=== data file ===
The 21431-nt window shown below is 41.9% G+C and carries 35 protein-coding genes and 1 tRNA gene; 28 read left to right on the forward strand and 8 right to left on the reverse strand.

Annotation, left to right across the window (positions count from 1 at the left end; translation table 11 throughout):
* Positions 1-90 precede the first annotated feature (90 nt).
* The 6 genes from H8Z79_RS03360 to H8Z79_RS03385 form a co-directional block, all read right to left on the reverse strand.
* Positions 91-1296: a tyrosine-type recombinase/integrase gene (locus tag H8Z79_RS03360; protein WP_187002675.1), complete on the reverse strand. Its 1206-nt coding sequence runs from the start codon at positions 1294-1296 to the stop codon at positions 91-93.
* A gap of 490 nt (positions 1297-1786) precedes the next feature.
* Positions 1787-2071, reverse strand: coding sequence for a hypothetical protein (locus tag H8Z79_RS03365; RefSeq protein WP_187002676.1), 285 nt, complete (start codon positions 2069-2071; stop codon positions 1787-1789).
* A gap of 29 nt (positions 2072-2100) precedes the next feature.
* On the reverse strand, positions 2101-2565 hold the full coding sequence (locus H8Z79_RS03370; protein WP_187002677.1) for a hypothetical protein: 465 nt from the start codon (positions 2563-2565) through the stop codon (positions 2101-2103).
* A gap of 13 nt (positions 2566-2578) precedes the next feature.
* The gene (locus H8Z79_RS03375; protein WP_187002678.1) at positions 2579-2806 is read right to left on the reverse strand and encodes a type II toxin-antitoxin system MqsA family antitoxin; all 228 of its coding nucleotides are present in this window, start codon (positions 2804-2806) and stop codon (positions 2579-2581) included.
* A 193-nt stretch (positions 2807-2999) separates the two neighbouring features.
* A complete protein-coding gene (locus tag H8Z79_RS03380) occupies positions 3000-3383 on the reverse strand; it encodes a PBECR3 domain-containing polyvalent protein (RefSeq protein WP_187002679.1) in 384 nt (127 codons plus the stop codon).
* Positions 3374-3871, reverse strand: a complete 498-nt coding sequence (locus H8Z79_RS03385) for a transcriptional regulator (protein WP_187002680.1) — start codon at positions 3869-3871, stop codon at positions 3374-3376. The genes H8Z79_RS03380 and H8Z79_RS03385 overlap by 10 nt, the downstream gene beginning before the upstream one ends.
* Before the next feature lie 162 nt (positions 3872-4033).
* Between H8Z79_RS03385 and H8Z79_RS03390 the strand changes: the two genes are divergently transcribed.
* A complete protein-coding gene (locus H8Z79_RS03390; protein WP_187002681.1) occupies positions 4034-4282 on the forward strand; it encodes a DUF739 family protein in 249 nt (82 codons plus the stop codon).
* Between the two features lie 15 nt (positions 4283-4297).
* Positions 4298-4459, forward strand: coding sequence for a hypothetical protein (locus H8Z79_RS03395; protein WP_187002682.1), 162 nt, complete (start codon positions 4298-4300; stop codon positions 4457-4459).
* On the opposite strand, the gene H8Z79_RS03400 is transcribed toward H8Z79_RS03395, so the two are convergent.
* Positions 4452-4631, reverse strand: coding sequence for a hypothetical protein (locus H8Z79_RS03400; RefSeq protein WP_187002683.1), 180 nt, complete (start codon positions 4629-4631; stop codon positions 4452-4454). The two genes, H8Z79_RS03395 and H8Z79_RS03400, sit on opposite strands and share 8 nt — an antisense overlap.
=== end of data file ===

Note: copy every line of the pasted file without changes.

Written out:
The 21431-nt window shown below is 41.9% G+C and carries 35 protein-coding genes and 1 tRNA gene; 28 read left to right on the forward strand and 8 right to left on the reverse strand.

Annotation, left to right across the window (positions count from 1 at the left end; translation table 11 throughout):
* Positions 1-90 precede the first annotated feature (90 nt).
* The 6 genes from H8Z79_RS03360 to H8Z79_RS03385 form a co-directional block, all read right to left on the reverse strand.
* Positions 91-1296: a tyrosine-type recombinase/integrase gene (locus tag H8Z79_RS03360; protein WP_187002675.1), complete on the reverse strand. Its 1206-nt coding sequence runs from the start codon at positions 1294-1296 to the stop codon at positions 91-93.
* A gap of 490 nt (positions 1297-1786) precedes the next feature.
* Positions 1787-2071, reverse strand: coding sequence for a hypothetical protein (locus tag H8Z79_RS03365; RefSeq protein WP_187002676.1), 285 nt, complete (start codon positions 2069-2071; stop codon positions 1787-1789).
* A gap of 29 nt (positions 2072-2100) precedes the next feature.
* On the reverse strand, positions 2101-2565 hold the full coding sequence (locus H8Z79_RS03370; protein WP_187002677.1) for a hypothetical protein: 465 nt from the start codon (positions 2563-2565) through the stop codon (positions 2101-2103).
* A gap of 13 nt (positions 2566-2578) precedes the next feature.
* The gene (locus H8Z79_RS03375; protein WP_187002678.1) at positions 2579-2806 is read right to left on the reverse strand and encodes a type II toxin-antitoxin system MqsA family antitoxin; all 228 of its coding nucleotides are present in this window, start codon (positions 2804-2806) and stop codon (positions 2579-2581) included.
* A 193-nt stretch (positions 2807-2999) separates the two neighbouring features.
* A complete protein-coding gene (locus tag H8Z79_RS03380) occupies positions 3000-3383 on the reverse strand; it encodes a PBECR3 domain-containing polyvalent protein (RefSeq protein WP_187002679.1) in 384 nt (127 codons plus the stop codon).
* Positions 3374-3871, reverse strand: a complete 498-nt coding sequence (locus H8Z79_RS03385) for a transcriptional regulator (protein WP_187002680.1) — start codon at positions 3869-3871, stop codon at positions 3374-3376. The genes H8Z79_RS03380 and H8Z79_RS03385 overlap by 10 nt, the downstream gene beginning before the upstream one ends.
* Before the next feature lie 162 nt (positions 3872-4033).
* Between H8Z79_RS03385 and H8Z79_RS03390 the strand changes: the two genes are divergently transcribed.
* A complete protein-coding gene (locus H8Z79_RS03390; protein WP_187002681.1) occupies positions 4034-4282 on the forward strand; it encodes a DUF739 family protein in 249 nt (82 codons plus the stop codon).
* Between the two features lie 15 nt (positions 4283-4297).
* Positions 4298-4459, forward strand: coding sequence for a hypothetical protein (locus H8Z79_RS03395; protein WP_187002682.1), 162 nt, complete (start codon positions 4298-4300; stop codon positions 4457-4459).
* On the opposite strand, the gene H8Z79_RS03400 is transcribed toward H8Z79_RS03395, so the two are convergent.
* Positions 4452-4631, reverse strand: coding sequence for a hypothetical protein (locus H8Z79_RS03400; RefSeq protein WP_187002683.1), 180 nt, complete (start codon positions 4629-4631; stop codon positions 4452-4454). The two genes, H8Z79_RS03395 and H8Z79_RS03400, sit on opposite strands and share 8 nt — an antisense overlap.